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Find the most expensive CSS selectors
Before rewriting all of your CSS selectors based on some "guidelines" you might have found on the web, it's really important to measure the performance of your webpage first. Don't make your selectors unnecessarily complicated because someone somewhere said that a particular selector was slow. Instead, measure the performance of your page, make sure that CSS is having a negative impact, improve your code, and then measure again!
So, now, how do you know if CSS is having a negative impact, and how to tell which CSS selectors may be at cause?
Microsoft Edge has a very useful new feature starting with Edge version 110 called Selector Stats that can help with this. Here's how to use it:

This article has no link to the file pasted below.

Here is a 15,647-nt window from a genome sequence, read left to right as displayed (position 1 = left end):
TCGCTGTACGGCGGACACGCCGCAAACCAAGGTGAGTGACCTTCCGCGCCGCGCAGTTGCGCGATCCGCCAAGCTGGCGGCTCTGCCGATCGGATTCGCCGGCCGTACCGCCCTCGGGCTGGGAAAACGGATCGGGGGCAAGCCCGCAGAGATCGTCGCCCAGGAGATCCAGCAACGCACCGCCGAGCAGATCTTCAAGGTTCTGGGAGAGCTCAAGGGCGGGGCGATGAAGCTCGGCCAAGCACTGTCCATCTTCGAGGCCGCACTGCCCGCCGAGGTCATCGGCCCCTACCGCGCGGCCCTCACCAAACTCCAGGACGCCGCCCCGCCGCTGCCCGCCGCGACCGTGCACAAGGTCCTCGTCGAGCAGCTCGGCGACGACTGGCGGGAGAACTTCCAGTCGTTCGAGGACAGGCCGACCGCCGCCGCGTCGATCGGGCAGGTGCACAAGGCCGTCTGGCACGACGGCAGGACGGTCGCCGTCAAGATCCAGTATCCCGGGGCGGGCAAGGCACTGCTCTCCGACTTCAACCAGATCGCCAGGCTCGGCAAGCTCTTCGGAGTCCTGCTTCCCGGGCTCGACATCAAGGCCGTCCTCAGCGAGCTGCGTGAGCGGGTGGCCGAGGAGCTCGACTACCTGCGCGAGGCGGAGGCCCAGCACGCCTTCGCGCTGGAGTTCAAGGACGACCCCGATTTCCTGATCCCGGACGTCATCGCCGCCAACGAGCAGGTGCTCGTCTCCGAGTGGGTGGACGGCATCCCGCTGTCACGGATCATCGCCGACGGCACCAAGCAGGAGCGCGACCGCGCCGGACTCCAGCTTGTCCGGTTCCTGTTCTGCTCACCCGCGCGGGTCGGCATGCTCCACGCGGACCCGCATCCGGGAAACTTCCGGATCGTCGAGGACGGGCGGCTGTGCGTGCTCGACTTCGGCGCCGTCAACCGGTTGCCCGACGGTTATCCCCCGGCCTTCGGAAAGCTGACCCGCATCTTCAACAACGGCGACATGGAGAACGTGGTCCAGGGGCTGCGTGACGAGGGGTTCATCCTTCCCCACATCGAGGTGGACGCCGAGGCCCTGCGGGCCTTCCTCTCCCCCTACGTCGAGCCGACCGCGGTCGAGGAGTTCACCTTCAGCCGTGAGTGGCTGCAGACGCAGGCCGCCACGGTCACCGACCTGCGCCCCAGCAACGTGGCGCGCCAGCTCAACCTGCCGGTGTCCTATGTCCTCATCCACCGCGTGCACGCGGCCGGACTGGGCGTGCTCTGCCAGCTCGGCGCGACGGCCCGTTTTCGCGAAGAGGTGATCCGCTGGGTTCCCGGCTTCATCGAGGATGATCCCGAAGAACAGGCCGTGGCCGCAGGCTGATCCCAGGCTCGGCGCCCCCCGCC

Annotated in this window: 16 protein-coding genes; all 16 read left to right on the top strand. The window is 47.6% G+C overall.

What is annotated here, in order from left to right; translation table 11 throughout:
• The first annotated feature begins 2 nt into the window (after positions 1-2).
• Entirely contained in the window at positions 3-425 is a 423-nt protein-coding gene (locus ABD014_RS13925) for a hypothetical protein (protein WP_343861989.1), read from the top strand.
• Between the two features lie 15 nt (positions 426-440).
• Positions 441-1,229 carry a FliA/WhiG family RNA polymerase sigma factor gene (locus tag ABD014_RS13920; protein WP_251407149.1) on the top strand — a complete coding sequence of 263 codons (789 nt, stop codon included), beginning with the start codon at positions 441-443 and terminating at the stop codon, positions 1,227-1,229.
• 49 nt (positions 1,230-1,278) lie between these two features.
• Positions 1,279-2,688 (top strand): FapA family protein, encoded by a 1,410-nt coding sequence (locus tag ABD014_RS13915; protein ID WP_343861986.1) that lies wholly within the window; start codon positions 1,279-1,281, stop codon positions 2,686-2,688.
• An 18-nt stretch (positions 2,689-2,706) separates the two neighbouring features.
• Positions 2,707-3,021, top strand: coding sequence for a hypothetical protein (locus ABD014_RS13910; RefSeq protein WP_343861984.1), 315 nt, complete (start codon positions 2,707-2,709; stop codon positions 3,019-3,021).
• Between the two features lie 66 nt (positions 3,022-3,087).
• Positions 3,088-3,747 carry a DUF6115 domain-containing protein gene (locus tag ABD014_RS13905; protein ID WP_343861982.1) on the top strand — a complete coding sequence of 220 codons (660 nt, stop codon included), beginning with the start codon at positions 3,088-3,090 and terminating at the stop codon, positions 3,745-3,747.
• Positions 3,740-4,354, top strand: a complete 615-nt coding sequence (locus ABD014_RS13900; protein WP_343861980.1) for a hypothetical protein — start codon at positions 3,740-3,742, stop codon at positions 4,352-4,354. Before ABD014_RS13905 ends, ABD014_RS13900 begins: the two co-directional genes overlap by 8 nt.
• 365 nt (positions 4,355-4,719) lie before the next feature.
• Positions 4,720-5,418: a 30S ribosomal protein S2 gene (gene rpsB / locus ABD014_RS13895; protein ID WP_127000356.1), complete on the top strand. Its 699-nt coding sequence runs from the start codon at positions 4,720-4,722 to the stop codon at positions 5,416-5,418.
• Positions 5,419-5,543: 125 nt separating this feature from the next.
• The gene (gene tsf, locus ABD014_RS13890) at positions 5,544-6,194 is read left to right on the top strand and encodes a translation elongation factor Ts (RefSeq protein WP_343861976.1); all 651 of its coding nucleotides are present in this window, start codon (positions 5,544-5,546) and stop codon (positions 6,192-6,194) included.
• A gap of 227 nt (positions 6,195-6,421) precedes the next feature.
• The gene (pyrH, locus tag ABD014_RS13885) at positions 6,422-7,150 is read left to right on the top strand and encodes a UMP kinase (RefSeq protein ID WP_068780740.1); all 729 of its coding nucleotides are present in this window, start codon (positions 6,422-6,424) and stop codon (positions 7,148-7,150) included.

- Open the Performance tool in Edge.
- Open the Settings of the tool by using the little cog icon in the top-right corner of the tool.
- Check the Enable advanced rendering instrumentation (slow) box.
- Start the perf recording, run through your scenario, and then stop the recording.
- When the profile has loaded, identify the long Recalculate Style blocks (they are purple).
- Click on one of them.
- In the details section below, the Selector Stats tab appears, click on it.
You now have access to the list of CSS selectors that got matched against the DOM tree of the web page during this style recalculation task. You can sort the table by elapsed time or match count to get an understanding of which selectors needed the most time to run.